Lloyd's header steers U.S. women over Norway
EAST HARTFORD, Conn. -- For long stretches, the rhythm just wasn't there for the U.S. women. Their captain Kristine Lilly got them back on track.
Back in her home state where her career started 20 years ago, Lilly delivered a perfect cross pass to midfielder Carli Lloyd in front of Norway's goal. Lloyd responded with a diving header in the 66th minute to lift the U.S. women to a 1-0 win in an exhibition game Saturday night.
"[Lilly's] so smart. She puts the ball right in the one spot you can't defend," U.S. coach Greg Ryan said. "It was just perfect."
Lilly's 97th career assist came off a quick corner kick, leading Lloyd perfectly in front of a crowd of players facing the goal. Norway goaltender Christine Nilsen had little chance of getting a hand on the line drive.
The goal drew a roar from the crowd of nearly 10,000, many of whom came out to honor Lilly, the Wilton, Conn. native who has played in a record 328 games. The governor proclaimed Saturday "Kristine Lilly Day," and she was honored in a special pre-game ceremony. Her 123 goals are second in the women's game to Mia Hamm. Lilly acknowledged getting a little emotional when her pre-game introduction drew a thunderous ovation.
"It's always nice to come back to place that I started," Lilly said. "It was just a great day, a great crowd before we head off to the World Cup."
The win extended the Americans' unbeaten streak to 43 consecutive matches, a U.S. record. The Americans have not lost a game in regulation since Ryan took over in 2005.
The Norwegians were able, however, to contain Abby Wambach, the leading scorer on the U.S. team. Wambach has eight goals this year, including six in the last four matches. Her four-game scoring streak ended Saturday. Norway was without several of key members, who are still playing in Europe.
Norway coach Bjarne Bernsten said he was pleased with their effort.
"I think we're very close to the U.S. team that I reckon at the moment is the best in the world," Bernsten said.
The game was the Americans' third in a series of six exhibitions before World Cup play this fall. The top-ranked U.S. is considered one of strongest contenders for the 2007 World Cup, but the first round will present a tough test. The U.S. has been grouped with Nigeria, North Korea and Sweden.
The Americans were a little rusty taking the field Saturday after a two-week layoff.
"We felt like we needed to do it to give the players that extra bit of rest before we really start marching to the World Cup," Ryan said. "I think it showed today. What I really liked about this game was we fought so hard on both sides of the ball that we didn't give Norway much of a chance to beat us."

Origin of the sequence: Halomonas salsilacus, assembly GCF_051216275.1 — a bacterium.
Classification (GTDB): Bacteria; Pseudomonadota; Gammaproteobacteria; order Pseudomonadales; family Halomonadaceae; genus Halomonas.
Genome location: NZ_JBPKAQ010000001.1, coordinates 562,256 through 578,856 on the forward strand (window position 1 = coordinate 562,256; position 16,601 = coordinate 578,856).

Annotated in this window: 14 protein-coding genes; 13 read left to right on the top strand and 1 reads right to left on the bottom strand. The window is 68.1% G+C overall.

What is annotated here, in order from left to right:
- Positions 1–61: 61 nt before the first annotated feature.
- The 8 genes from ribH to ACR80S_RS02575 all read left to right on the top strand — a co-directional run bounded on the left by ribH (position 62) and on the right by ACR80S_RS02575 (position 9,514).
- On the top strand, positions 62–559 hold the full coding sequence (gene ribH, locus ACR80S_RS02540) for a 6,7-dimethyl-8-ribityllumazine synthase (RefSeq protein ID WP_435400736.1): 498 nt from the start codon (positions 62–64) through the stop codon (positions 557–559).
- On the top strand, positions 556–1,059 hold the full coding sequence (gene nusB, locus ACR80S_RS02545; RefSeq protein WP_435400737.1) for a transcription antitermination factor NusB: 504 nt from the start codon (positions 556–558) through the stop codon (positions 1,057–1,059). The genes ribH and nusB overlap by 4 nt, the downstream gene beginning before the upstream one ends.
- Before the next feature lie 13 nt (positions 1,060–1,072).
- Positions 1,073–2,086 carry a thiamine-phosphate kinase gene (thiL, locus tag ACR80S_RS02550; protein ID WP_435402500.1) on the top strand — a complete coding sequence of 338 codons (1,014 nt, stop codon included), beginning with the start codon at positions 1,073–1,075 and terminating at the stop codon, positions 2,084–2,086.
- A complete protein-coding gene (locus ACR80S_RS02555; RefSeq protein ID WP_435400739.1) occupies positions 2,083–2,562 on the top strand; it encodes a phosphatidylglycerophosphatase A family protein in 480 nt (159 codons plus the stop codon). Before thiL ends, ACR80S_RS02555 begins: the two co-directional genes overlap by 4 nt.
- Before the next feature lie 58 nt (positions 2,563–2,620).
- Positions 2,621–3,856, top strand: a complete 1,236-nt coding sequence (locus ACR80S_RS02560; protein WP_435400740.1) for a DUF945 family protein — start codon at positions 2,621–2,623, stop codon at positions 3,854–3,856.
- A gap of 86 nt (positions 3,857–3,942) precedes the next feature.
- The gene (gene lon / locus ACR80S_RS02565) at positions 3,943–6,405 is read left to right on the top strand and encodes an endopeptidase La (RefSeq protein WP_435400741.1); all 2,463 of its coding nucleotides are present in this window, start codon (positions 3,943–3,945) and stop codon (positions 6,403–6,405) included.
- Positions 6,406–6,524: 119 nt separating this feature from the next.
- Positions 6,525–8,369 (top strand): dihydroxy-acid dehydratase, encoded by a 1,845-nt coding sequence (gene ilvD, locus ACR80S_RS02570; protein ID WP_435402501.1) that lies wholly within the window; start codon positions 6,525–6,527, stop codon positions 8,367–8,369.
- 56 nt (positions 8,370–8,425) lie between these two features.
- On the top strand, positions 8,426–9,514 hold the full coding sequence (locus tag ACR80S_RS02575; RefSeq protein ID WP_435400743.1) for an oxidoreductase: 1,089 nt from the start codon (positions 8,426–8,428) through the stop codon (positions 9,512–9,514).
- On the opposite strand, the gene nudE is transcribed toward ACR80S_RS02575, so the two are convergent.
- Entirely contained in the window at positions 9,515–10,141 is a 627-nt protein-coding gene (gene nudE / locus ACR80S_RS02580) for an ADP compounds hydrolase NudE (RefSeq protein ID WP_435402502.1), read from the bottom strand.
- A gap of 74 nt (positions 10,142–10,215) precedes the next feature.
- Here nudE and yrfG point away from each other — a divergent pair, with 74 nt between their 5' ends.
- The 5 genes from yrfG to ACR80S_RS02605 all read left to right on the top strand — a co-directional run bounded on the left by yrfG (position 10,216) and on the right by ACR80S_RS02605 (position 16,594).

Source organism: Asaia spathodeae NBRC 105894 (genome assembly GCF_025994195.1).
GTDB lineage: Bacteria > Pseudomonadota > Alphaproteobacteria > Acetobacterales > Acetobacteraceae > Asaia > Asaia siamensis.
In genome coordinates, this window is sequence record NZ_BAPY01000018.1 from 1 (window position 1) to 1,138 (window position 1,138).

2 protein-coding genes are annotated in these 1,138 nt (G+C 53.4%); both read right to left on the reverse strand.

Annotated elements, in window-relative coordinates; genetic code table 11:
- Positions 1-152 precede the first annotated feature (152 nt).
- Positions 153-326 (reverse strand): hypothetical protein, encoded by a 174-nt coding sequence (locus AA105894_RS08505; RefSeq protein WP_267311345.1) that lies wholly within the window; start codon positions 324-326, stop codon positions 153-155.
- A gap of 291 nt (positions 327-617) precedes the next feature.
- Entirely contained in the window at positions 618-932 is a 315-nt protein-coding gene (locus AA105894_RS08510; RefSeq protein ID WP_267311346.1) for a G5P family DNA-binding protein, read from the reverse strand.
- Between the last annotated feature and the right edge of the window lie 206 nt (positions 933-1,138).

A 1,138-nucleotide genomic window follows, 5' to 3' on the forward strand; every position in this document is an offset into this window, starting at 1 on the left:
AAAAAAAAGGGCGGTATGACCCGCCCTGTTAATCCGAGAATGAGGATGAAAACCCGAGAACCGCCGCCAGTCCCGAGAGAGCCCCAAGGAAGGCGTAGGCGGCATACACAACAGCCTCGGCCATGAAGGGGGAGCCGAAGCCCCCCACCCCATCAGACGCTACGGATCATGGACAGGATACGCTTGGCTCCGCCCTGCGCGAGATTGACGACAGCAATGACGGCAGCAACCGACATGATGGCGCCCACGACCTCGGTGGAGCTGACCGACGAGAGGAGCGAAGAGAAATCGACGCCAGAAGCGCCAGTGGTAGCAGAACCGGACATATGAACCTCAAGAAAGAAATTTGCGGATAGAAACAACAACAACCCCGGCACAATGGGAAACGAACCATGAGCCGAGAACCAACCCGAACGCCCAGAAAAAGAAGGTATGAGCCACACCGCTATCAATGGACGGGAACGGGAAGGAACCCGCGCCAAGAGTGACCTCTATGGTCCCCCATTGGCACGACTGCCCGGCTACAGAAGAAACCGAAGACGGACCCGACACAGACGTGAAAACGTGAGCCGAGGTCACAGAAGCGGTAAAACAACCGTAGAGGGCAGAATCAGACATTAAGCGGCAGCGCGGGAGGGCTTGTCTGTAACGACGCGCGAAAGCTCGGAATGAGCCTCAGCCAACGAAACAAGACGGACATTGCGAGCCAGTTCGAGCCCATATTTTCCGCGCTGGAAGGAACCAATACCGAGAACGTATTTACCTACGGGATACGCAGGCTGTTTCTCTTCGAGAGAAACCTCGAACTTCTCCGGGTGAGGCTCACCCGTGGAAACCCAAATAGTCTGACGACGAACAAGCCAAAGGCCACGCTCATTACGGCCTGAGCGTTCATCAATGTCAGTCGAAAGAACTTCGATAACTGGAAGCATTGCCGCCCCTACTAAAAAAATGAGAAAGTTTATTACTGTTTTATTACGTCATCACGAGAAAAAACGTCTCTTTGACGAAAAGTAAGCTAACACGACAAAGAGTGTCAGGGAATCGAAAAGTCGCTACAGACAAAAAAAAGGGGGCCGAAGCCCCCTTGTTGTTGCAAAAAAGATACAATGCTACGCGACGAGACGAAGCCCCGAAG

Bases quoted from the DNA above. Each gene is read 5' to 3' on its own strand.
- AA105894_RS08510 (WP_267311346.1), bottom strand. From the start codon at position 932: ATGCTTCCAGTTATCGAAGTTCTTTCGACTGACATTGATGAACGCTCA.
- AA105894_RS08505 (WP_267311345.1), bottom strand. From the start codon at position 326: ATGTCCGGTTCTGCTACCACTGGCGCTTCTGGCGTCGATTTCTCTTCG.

Lloyd's goal was her fifth of the year, but she's not counting.
"I don't play for the goals, I play to help my team win," Lloyd said. "I can pass the ball, I can dribble. I try to be that complete player."
And she was in the right spot when Lilly found her.
"[Lilly] had an unbelievable cross and no one was really paying attention," Lloyd said. "I found the ball and made sure it went in."
Saturday's game was the 40th meeting between the U.S. and Norway. The Americans have now won seven straight and lead the series 20-18-2. The Americans outshot Norway 14-10. Goaltender Hope Solo earned her 24th career shutout.
The U.S. wasted little time on the attack when Lloyd had a shot in the first 20 seconds of the game. It sailed wide and both teams settled for near misses the rest of the half.
The Americans had their best chances in the final five minutes of the period. With Norway goaltender Nilsen drawn to the right side, Lindsay Tarpley sent a left-footed looping shot toward a wide-open left corner of the goal, but defender Ane Horpestad raced in just in time to head it away in the 35th minute.
Lilly served up another near winner two minutes later, angling a kick toward the left side, but Horpestad deflected it and Nilsen finished it off with a diving save.
At the half, Lilly urged her teammates to fight through the sporadic play.
"We're going to see games like this where it's not going to our way, the ball's not going to pop in the net," Lilly said. "I said 'We've just got to play. Keep going at them and get some rhythm.' We'll get there."